Unsurprisingly, a person’s last will and testament can be a major source of conflict for any family, even if that family typically gets along well. There can be fights over who gets to keep money, houses, cars, and other valuables, of course, but also fights over precious heirlooms and other things that have emotional value, even if they aren’t worth much monetarily. Fortunately, there are things you can do when you’re writing your will to preempt these kinds of conflicts. Continue reading “Shortcutting Conflict in Your Will”
On November 7, 2018, the Appellate Division of New Jersey’s Superior Court ruled in favor of a descendant’s only child and against the descendant’s siblings in an inheritance matter. The descendant’s siblings sought to disinherit the child using an “equitable adoption theory.” The court’s decision affirmed the primacy of statutory law over judicial fiat in property succession law. The matter also brought to light the importance of making a Last Will and Testament in order to avoid distribution of assets to undesired beneficiaries. Continue reading “New Jersey Court Rejects “Equitable Adoption” Argument in Inheritance Case”
A Last Will and Testament is a document that memorializes the wishes of the testator. When a person dies without a Will, his or her assets are distributed in accordance with the state laws of intestacy. When this occurs, assets are distributed in a specific order to the decedent’s next of kin, which may not be in accordance with their wishes. Also, a Will may set forth a decedent’s wishes for his or her funeral. Without a Will, a decedent’s wishes for their burial or cremation may not be carried out properly. For these reasons, it is important to execute a valid Will. Continue reading “A Last Will and Testament is Important”
A person that dies without a Last Will and Testament is known to have died intestate. Dying intestate or without a Will can result in unintended consequences as well as chaos because the decedent’s property and possessions will then be distributed to their heirs in accordance with the laws of the state. When this happens, a decedent’s intended wishes for the distribution of their assets and possessions will not always be carried out. Continue reading “Even Single People Need an Estate Plan”
Oftentimes, when a family member or loved one dies without a Last Will and Testament, it results in unintended consequences as well as excessive expense. When a person dies intestate or without a Will, his or her property and possessions will be distributed to their heirs in accordance with the law of the state. When this happens, a decedent’s intended wishes for the distribution of their assets and possessions will not likely be carried out. To ensure that person’s wishes are carried out upon their death a comprehensive estate plan must be created. Continue reading “Create an Estate Plan to Ensure Your Property Is Distributed as You Wish”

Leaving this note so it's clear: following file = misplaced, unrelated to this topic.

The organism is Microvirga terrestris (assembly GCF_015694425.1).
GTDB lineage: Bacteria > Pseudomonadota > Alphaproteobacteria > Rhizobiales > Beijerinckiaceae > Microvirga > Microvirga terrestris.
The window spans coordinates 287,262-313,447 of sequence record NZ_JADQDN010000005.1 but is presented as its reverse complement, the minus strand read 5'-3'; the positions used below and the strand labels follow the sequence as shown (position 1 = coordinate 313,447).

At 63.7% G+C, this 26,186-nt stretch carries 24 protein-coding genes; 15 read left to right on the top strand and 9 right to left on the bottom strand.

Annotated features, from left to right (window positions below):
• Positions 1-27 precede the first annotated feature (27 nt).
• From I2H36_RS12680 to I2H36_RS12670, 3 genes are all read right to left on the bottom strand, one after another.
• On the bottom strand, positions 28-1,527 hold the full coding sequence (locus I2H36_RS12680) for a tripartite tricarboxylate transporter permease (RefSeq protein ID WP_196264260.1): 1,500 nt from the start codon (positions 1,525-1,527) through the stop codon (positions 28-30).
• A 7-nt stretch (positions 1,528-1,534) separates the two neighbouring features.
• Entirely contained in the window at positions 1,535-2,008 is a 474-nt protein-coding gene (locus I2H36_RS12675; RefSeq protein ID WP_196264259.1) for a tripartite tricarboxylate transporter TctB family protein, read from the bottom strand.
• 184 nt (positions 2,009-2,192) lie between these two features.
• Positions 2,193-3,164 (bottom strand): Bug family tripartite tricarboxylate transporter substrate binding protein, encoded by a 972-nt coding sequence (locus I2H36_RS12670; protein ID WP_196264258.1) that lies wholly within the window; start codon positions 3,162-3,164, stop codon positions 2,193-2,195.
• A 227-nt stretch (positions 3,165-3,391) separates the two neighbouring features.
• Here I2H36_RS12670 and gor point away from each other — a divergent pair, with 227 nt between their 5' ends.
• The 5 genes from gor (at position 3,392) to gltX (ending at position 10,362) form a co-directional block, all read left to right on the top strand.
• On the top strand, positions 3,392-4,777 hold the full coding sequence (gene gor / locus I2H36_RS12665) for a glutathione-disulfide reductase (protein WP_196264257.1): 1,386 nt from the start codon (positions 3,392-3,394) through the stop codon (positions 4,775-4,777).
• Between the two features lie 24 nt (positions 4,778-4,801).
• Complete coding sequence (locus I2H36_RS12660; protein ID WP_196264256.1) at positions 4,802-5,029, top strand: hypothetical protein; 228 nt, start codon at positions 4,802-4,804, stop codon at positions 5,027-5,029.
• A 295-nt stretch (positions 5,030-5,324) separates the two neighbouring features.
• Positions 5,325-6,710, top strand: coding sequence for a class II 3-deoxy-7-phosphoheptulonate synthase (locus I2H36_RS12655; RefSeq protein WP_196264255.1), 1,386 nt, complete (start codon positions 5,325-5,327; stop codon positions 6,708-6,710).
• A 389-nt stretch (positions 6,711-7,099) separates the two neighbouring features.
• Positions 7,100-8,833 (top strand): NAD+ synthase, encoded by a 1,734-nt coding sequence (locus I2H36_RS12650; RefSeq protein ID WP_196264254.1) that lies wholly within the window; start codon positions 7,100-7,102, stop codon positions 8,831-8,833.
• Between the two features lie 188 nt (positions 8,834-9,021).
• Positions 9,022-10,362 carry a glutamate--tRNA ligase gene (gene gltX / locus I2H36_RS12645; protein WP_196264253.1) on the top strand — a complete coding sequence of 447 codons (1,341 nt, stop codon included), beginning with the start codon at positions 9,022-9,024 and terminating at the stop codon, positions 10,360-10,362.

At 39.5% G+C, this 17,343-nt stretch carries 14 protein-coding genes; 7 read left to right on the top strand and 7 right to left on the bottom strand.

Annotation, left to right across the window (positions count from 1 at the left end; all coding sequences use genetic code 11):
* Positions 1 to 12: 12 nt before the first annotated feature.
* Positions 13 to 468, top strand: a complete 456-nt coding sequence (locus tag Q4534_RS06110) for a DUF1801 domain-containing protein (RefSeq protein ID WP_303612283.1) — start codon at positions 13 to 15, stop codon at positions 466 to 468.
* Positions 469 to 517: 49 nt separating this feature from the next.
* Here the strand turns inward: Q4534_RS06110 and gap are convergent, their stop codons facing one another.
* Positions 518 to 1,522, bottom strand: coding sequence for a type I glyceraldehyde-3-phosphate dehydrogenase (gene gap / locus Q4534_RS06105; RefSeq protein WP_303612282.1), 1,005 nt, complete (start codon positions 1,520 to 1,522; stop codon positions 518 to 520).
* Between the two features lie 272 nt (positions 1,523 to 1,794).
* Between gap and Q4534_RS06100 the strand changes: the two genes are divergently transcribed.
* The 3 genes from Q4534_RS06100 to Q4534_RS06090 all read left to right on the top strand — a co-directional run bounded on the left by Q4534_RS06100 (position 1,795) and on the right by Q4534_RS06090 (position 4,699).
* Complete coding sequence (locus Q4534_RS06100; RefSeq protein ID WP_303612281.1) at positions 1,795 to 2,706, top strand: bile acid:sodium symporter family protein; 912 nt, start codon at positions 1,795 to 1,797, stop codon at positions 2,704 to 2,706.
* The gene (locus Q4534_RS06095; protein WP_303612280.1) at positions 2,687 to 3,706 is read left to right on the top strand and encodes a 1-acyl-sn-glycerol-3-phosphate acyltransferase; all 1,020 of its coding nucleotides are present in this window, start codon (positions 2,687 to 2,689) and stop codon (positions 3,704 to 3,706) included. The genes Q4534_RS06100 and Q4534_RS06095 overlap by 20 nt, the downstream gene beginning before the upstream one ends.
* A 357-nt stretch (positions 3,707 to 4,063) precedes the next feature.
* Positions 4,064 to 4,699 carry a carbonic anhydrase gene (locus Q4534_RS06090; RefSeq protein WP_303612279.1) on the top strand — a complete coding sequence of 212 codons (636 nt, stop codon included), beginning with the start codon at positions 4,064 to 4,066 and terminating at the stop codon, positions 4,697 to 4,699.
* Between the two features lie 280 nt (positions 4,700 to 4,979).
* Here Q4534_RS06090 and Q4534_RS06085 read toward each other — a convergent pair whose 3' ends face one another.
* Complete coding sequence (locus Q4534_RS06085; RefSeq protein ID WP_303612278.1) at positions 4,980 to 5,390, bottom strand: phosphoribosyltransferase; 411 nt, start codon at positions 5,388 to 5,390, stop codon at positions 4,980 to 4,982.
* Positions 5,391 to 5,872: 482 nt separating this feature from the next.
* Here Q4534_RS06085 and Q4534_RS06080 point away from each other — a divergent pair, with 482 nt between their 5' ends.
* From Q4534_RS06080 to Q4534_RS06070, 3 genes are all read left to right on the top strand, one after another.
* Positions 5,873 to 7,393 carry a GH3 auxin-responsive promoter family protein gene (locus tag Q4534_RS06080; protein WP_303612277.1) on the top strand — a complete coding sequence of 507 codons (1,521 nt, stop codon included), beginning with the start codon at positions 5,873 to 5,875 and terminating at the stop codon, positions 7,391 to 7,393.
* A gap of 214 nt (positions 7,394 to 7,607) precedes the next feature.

Advanced directives are documents that assist in the event that a person loses the capacity to make decisions on their own behalf. These documents allow a designated agent to act on someone else’s behalf in order to make medical or financial decisions. It is recommended that those over the age of eighteen have advanced directives in place, especially if he or she is going away to college. Continue reading “Be Sure You Have Advanced Directives in Place”
Creating and maintaining a comprehensive estate plan is essential to preserving assets and ensuring that a beneficiary’s financial needs are met in the event that a person should die. A thorough estate plan can be created at any age and should include a Last Will & Testament and advanced directives such as a Health Care Proxy, Living Will, and Power of Attorney. Some estate plans may also include a Trust in order to protect certain assets. Continue reading “Storing and Maintaining Original Estate Planning Documents”
An authorization for final dispositions is a document that allows a person to designate who will be in charge of their body and funeral arrangements upon his or her death. In addition, the document provides family members and loved ones with specific instructions regarding a person’s wishes for their funeral and body disposition. The document may include information regarding: Continue reading “Authorization for Final Disposition”
While some people are pleased with the way a decedent allocated assets to his or her beneficiaries, others may not be. However, just because a person was not given what he or she felt they were entitled to, does not necessarily provide them with the grounds necessary to challenge a decedent’s will. An individual must determine whether challenging a decedent’s will is both valid and will succeed in the eyes of the law because the process is timely and expensive. It is worth mentioning that a decedent has a right to allocate his or her assets or other meaningful possessions to those of their choosing. This includes leaving assets or large sums of money to a charity or other institution. However, this does not preclude a beneficiary or heir from challenging the decedent’s will.
Regardless of how many assets you own, estate planning is an important component of your overall financial plan. A properly expected estate plan can help to secure a financial legacy for loved ones and express medical decisions if you are unable to do so. Estate planning can be complex, so it is important to consult the guidance of an experienced estate planning lawyer.